Tuesday, January 26, 2010

Happiness is a Decision

"Most folks are as happy as they make their minds up to be." - Abraham Lincoln

I have battled depression my entire life.  Having a perfect storm of a high level of intelligence, a specific gift for music, and a childhood that from the time I was 4 until I was about 8 was in almost constant flux, I had some pretty serious emotional problems as a kid.  I had trouble making friends, trouble in school, and, as an only child, I spent much of my time in the company of adults or alone.

When I was about 19, things came to a head.  I got heartbreakingly, earth-shatteringly dumped right after my freshman year of college, then 9/11 happened, and then I found a loving and supportive group of friends... who didn't particularly place much value on education.  I dropped out of colllege and threw myself into this group, making a lot of different choices than those I had previously made, some I regret, some I don't.  But there is one choice that has changed my life forever.

At some point during all this chaos, I decided to try anti-depressants.  I had two solid weeks of being totally normal, and it was like a switch got flipped in my brain.  I suddenly saw how I had created many of the negative situations in my life, and furthermore, I realized what I should take away from them: how I could make sure things like that never happened to me again.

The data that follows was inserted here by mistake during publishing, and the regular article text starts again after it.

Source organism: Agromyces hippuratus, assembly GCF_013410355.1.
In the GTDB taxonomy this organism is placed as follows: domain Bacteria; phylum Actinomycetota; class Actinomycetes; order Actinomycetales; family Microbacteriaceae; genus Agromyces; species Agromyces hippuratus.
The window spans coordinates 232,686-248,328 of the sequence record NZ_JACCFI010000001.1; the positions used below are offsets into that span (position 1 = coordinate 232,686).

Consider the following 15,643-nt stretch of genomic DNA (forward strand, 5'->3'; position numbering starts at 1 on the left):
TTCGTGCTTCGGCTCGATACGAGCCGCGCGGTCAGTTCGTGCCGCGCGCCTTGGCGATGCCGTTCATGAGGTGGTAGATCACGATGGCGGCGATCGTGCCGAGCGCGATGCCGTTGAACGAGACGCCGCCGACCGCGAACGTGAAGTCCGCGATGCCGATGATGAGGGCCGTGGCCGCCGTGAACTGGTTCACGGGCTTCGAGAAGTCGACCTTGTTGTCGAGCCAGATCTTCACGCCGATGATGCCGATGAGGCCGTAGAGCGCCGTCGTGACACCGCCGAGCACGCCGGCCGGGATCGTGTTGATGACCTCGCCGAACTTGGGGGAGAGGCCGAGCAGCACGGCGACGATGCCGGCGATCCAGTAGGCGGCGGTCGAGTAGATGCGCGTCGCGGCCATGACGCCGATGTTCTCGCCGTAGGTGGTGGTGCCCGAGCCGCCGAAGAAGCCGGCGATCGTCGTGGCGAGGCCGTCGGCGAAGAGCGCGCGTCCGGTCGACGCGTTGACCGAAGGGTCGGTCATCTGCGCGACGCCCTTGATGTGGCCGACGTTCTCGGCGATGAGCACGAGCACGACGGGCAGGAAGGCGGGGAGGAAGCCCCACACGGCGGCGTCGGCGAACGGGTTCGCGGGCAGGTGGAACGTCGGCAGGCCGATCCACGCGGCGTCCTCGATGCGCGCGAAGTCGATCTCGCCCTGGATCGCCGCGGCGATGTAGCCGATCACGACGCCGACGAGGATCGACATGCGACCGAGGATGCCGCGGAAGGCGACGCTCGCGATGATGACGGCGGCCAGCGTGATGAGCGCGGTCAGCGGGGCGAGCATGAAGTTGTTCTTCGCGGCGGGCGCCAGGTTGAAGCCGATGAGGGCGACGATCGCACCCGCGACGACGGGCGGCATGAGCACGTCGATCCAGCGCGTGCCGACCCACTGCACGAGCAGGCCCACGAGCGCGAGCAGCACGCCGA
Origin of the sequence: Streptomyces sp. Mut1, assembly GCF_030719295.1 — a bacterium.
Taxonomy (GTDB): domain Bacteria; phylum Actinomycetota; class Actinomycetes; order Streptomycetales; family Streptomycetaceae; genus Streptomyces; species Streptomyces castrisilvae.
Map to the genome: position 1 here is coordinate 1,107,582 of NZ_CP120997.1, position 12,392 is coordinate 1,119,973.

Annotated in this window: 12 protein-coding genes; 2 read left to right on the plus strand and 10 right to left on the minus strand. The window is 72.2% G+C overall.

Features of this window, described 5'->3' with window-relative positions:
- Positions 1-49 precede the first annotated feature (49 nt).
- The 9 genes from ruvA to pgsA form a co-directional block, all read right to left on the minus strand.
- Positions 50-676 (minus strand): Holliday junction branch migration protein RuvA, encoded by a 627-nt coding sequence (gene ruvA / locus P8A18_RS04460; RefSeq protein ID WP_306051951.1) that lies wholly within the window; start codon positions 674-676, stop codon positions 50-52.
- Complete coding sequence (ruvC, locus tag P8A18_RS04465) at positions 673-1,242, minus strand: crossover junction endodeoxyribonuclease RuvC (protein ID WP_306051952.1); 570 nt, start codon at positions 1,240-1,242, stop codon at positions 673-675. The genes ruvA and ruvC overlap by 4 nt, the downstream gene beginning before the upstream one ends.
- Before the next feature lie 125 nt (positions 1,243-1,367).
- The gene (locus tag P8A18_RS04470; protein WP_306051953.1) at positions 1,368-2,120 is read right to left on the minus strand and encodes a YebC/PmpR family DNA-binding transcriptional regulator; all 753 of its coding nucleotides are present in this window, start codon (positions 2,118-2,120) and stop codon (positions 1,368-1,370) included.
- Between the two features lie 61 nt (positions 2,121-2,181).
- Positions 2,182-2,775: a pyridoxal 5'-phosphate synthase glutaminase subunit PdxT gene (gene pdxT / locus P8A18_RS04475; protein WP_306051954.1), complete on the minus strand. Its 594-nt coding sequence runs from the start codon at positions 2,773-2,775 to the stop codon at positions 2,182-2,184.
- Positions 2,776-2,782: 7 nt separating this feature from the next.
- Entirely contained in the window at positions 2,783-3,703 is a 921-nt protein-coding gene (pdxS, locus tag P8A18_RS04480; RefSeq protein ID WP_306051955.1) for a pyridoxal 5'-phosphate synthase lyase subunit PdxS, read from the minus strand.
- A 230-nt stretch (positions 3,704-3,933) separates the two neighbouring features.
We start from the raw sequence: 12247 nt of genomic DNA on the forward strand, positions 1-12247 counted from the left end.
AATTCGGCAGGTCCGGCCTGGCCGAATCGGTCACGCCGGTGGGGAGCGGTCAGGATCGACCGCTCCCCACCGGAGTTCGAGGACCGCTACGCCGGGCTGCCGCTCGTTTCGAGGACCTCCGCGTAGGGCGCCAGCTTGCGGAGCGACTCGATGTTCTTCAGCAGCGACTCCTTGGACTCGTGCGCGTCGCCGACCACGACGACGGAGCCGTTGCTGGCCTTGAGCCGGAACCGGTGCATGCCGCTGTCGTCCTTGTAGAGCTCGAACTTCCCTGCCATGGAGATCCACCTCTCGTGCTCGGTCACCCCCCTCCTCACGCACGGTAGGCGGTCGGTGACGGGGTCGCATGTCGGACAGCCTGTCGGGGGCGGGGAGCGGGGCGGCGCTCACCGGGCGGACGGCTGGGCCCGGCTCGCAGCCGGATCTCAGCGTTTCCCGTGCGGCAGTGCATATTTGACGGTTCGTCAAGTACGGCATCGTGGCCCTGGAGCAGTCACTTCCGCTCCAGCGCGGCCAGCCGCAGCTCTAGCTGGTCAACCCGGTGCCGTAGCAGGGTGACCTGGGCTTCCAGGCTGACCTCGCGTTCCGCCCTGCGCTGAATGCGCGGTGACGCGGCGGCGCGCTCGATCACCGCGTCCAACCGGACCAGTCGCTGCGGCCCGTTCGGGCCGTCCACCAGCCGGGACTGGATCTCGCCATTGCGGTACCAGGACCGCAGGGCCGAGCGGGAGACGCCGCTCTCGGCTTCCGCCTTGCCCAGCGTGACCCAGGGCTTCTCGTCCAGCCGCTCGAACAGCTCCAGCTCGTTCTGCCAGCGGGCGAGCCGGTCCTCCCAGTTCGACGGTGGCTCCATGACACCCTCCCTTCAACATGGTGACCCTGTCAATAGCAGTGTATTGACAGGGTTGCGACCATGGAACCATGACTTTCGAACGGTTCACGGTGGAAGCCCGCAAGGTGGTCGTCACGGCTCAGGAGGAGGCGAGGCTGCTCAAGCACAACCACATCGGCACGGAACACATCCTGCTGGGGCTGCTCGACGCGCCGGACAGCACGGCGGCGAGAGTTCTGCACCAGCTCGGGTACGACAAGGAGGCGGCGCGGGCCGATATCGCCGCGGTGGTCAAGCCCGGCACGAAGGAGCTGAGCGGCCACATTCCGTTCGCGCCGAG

The thing is: life, on occasion, sucks beyond the telling of it.  Its hard, and its complicated, and the things that really shake you up always take you by surprise.  People die, plans fail, loves leave and hopes get crushed.    And that's true for everybody.  But it doesn't have to stay that way.  Sometimes I get so busy focusing on the ten careless words that momentarily hurt my feelings that I forget to remember the five that totally made my month.  

I haven't taken anti-depressants for about seven years, because that is the choice I made for myself.  I know the thought patterns that can lead to a depressive episode, and I choose to ignore them.  I know the activities and social patterns that will take me to "the bad place" and I avoid them.  And without medication, I am a healthy, functional adult.  And the very best part: its because I choose to be.

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